Cloudy With a Chance of Tomatoes and Squash


Carol Ann Sayle

Tomato season arrived on the farm a month ago. We harvest them at first blush and put them up to ripen in our cool, dry guest bedroom, but breakfast is not included. Twice a week, rested and fully ripe, they are booted out to the farmstand tables, but with each day's harvest, more of their relatives move in. The visitations will continue almost to the end of July, and then tomatoes head up north, I suppose, for a change of scenery.

The customers at our market are enchanted by them, but inevitably, at the peak of the harvest, there are always too many beautiful tomatoes to sell, and too many cosmetically imperfect ones we deign not to sell. And you know they can't go back to the bedroom. That holiday is over.

Determinedly selling our crops, in whatever form necessary, makes our farm successful.

In May, there were too many squash and cucumbers. At our country farm in Gause, Texas, at the one-week high point, Larry was forced to dump tractor buckets full of Asian and English cucumbers into the compost pile. Of course he made some pickles, and he fed the chickens as many as they could eat, and cucumbers do make a great addition to a compost pile with their pure moisture, but there is always angst when we can't readily sell everything we produce. A one-week supply of cucumbers is not enough to take them to Whole Foods Market's flagship store in downtown Austin.

These over-abundant periods, however, don't last long. Each crop cycles through the farm stand, dribbling in like a misty rain, building into a downpour with thunder claps and lightning, and finally dying away without a sound.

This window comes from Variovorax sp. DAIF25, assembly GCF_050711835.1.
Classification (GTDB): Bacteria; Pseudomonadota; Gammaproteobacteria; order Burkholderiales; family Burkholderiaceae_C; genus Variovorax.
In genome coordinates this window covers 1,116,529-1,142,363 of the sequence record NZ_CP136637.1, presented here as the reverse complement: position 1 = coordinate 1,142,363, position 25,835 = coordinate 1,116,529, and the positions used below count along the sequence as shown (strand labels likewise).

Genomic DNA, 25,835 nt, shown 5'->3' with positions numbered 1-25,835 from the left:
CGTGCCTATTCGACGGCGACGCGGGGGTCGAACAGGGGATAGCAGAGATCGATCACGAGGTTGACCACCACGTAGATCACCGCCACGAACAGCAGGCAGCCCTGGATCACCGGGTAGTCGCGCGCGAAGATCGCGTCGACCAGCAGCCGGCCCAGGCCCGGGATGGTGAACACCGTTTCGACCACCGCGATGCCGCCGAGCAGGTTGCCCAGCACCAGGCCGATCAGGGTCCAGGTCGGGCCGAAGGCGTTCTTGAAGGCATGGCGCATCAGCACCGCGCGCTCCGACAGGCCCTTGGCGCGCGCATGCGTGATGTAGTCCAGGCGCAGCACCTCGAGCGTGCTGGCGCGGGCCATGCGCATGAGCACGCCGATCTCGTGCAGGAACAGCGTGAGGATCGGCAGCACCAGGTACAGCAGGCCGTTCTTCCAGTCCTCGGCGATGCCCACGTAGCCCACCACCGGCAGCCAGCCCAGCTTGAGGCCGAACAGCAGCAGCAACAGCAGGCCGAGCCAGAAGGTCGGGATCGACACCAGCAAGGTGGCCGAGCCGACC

Demand is always highest at the puny beginning and at the finale. And whichever crop is in the first or the last phase is always the one that draws attention from our customers. The okra harvest is now just starting, and after the first pickings are on their way to private kitchens and restaurants, the plaintive question from the next customers ("Is there going to be any more okra?") is repeated over and over to the end of market. "Yes," we say, hoping they believe in the future, "we'll have much more next market!" At least we were able to divert them with melons for a few markets, but they too peaked and are now gone.

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Carol Ann Sayle

Currently, here on the city farm, our heirloom tomatoes are at their height, but not so abundant that we've enough for Whole Foods. The perfect ones, on our padded market table, if not snatched up quickly, will be driven by the heat in our open-air stand to develop a few dings by the end of market. But that's ok, as we have other plans for them. Handed "lemons," we haul them to the kitchen, wash them, perform minor surgery, and slip them into freezer bags. From there they travel to the farm stand freezer for fall and winter soups and sauces. Our motto: Have the fresh tomato today or have its sibling, frozen, a couple of months later. Fabulous either time.

A great option for our customers is to buy the tomatoes fire-roasted and packed into quart jars, or fire-roasted with chiles and made into a hot sauce. Larry and his assistant, Pamela, make these concoctions in our commercial kitchen at the country farm. Larry has a sense of taste that, combined with the natural goodness of our produce, turns out nutritious, organic products that are very popular. These jars now line the shelves, which sit right next to the check-out line, in our farm stand. The tempting condiments are our substitute for candy and magazines!

Determinedly selling our crops, in whatever form necessary, makes our farm successful. From fresh to the customer, to frozen or canned for the customer, to being converted by the chickens into great eggs for the customer, and finally in service of the compost pile which amends the soil, it all works. And, there's even enough for our favorite charity.

Nothing is really wasted; nothing is "thrown away."